A whiter shade of pale for ripe toms

Proper shading of greenhouse tomatoes will work wonders.
Proper shading of greenhouse tomatoes will work wonders.

BRIAN KIDD: The amazing life of plants and how to make them thrive

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It’s time to consider whether to shade tomato plants in the greenhouse.

Think about temporary shading. If you use spray-on varieties the sun will never return and in the autumn you’ll have to clean it off.

Large sheets of newspaper clipped to the canes or strings with a peg are easiest. Do this in the mornings when it’s going to be hot and take them off again when the weather is dull. If we keep the temperature moderate all summer the fruits will set properly.

Shading, especially when flowers are appearing, helps stop pollen overheating. If it becomes too hot the pollen grains, which are live cells, die and the flowers fall off leaving pea-sized fruits.

Whichever method of planting you use, water the plants in the late evening from now. Plants absorb water far better at night. Once the first truss of fruits are pea-sized, add a quarter-strength liquid plant food each time you water. This ensures even growth and quality fruit which will be tastier if you use a special tomato food. Regular feeding also ensures the fruits have more flesh rather than lots of seeds and little flesh.

Keep the windows and door open when it’s hot. Keep out cats and birds by using wire mesh in the doorway and don’t be too worried about a light breeze, it will help pollination. However, tomatoes don’t like cold draughts as rapidly-changing temperatures cause poor pollination.

If you get the chance at lunchtime, give the plants’ supports a sharp tap a couple of times and you will see pollen falling off on to the blooms lower down the stems.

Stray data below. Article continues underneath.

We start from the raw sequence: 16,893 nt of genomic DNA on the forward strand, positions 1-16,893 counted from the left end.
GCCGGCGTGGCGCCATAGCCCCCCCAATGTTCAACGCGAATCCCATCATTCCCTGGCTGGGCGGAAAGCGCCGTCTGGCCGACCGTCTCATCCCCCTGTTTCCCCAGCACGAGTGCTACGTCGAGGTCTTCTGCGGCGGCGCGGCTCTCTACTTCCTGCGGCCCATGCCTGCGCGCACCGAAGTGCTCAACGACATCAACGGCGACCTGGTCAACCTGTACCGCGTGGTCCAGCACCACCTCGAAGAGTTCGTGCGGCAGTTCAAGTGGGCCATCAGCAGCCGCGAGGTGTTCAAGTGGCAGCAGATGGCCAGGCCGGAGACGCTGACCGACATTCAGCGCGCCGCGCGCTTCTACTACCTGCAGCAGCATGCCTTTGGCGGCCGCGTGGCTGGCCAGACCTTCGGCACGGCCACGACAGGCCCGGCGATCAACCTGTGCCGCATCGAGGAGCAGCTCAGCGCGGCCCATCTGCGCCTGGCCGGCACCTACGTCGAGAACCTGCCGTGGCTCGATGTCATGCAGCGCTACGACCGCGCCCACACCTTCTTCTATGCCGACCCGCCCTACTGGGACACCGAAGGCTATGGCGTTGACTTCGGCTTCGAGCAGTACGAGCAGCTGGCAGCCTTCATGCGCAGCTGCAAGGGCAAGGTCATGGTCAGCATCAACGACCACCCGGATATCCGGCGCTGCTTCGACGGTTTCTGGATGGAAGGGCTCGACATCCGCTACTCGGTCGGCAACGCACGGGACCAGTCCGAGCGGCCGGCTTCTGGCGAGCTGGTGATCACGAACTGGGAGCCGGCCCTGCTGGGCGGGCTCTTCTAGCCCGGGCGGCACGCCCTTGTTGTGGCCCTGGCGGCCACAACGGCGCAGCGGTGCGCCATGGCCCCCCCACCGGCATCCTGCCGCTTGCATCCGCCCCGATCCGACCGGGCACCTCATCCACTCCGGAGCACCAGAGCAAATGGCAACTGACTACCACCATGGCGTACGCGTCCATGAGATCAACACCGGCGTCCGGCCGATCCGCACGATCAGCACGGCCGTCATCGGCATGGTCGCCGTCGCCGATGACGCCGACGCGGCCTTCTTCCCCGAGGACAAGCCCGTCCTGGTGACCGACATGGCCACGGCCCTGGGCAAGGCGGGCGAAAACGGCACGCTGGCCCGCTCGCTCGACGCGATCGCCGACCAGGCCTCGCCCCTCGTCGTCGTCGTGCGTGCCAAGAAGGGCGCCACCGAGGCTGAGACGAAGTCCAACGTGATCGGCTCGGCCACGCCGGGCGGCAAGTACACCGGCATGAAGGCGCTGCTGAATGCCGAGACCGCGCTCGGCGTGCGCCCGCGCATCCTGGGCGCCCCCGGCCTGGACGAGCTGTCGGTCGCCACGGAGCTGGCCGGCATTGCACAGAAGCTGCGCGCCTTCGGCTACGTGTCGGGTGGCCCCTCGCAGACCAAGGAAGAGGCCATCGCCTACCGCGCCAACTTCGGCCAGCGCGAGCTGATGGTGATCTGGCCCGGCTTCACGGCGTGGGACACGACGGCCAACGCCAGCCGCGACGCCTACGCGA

If the fruits get brown around the scar where the flower was, this is because of poor watering. Overcome this by watering during the evenings. Add a small amount of calcium nitrate.

Later in the summer the leaves will deteriorate. Watch for brown patches which occur suddenly overnight. This is tomato blight, but is easy to remedy by spraying during the evening with copper fungicide.

Whitefly are the worst pest, but you can control them. Yellow sticky cards put at the plants’ tips and moved up each week, help reduce the population. If they don’t seem to work, shake the plants regularly remembering that even one whitefly given a sticky end means you have stopped several hundred being born.

It is far better to leave the leaves on the main stems while they are green. Their purpose is to produce energy to swell the fruits. They do not help ripen fruit, it’s warmth and potash which do that.

Finally, alter the feeding during hot spells. Change the feed to one for vegetables which is lower in potash. If you continue with a high potash feed your tomatoes will be hard on one side or have unripened lumps in the middle.

TIP OF THE WEEK

Do you have lots of pruning planned? This is a busy time because the spring-flowering shrubs and hedges must be cut back.

If you are a gardener who takes green waste to a recycling centre you will be able to get more into the car if the material is cut up and put in large plastic sacks.